Damen Shipyards Group has entered a co-operative consortium with RamLab, Promarin, Autodesk, and Bureau Veritas to develop the world’s first class approved 3D printed ship’s propeller.
Global food giant, Nestlé, announced the opening of its 18th factory in the Middle East region at Al Maha area in Dubai South, which will produce its coffee and Maggi cooking aids for the regional market.
Qatar-based maritime transport and logistics conglomerate, Milaha, has launched a door-to- door shipping service between Qatar and UAE, and vice versa to support SMEs. Logistics News ME | June 2017 | 9
Re g i o n a l N ew s
DP World signs MoU with India’s NIIF to develop logistics infrastructure
Global trade enabler, DP World, and the National Investment and Infrastructure Fund (NIIF) of India have signed a memorandum of understanding (MoU) to develop the logistics sector in the country. The agreement comes as a result of the visit to India in February 2016 of HH Sheikh Mohammed bin Zayed Al Nahyan, Crown Prince of Abu Dhabi and Deputy Supreme Commander of the Armed Forces of the UAE and Sultan Ahmed bin Sulayem, DP World Group chairman and CEO. DP World announced at 10 | Logistics News ME | June 2017
the time that it was seeking opportunities in the country worth over $1bn over the next few years. This will be aimed at the development of port infrastructure of the Sagarmala project, creation of the Delhi – Mumbai Industrial Corridor, river transportation and cold chain storage, investing in port-led special economic zones, free trade zones, ICDs, and cruise terminals. Sulayem said: “We have been a part of India’s growth story for nearly two decades now and we are delighted to further strengthen this relationship with NIIF.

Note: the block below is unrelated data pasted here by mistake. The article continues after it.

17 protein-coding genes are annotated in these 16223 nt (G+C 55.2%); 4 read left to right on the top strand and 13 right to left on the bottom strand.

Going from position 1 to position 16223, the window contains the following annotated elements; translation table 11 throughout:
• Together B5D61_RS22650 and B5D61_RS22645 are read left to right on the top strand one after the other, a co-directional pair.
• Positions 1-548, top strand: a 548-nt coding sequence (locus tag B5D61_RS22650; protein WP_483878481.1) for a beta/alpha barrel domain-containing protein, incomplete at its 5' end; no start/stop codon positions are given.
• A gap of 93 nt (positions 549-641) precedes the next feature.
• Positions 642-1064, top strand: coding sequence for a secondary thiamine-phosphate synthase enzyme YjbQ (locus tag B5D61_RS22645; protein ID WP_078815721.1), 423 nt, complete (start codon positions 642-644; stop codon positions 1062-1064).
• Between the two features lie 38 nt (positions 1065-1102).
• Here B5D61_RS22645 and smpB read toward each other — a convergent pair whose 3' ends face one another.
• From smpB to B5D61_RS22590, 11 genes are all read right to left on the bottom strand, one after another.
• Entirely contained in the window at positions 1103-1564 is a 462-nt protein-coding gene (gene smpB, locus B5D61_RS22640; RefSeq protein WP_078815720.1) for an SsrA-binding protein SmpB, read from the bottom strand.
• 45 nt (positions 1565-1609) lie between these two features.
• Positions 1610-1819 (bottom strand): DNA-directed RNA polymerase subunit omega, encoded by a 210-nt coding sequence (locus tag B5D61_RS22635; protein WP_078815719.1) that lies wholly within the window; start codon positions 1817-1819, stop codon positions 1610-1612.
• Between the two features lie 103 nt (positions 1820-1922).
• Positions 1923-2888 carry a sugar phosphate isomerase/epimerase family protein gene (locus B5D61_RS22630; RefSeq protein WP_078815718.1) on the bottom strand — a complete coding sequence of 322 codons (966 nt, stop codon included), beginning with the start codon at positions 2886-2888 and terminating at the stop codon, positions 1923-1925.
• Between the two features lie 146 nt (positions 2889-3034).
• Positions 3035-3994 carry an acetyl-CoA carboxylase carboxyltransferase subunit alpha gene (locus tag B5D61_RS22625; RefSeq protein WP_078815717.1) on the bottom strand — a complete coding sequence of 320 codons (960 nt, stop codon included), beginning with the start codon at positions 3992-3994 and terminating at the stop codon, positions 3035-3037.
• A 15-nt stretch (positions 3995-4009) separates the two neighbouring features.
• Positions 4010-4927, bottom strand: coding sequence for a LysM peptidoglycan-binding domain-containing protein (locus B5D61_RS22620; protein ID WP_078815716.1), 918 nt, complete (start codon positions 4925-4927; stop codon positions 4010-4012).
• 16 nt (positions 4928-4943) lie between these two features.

The NIIF plays a crucial role in financing India’s infrastructure and we welcome their approach to encouraging development in the sector. “The agreement is a direct result of the visit last year of HH Sheikh Mohammed Bin Zayed and both our organisations will work together in backing suitable projects. This will further develop Prime Minister Modi’s Make in India and Invest India campaigns by encouraging foreign direct investment (FDI) and funding for landmark projects like Sagarmala and Bharatmala.
“One of the key priorities of the Indian Government is preventing the loss of agricultural produce. This can be managed through adequate marine and warehousing infrastructure including cold storage as well as development of inland waterways and reducing logistics costs at the same time. We are proud to partner with the government and share our expertise and experience in these areas and the global supply chain to provide cost effective logistics and warehousing solutions to India’s growing export and import trade.” www.cbnme.com
Re g i on a l N e w s
Saqr Port purchases new tug boat to support expansion plans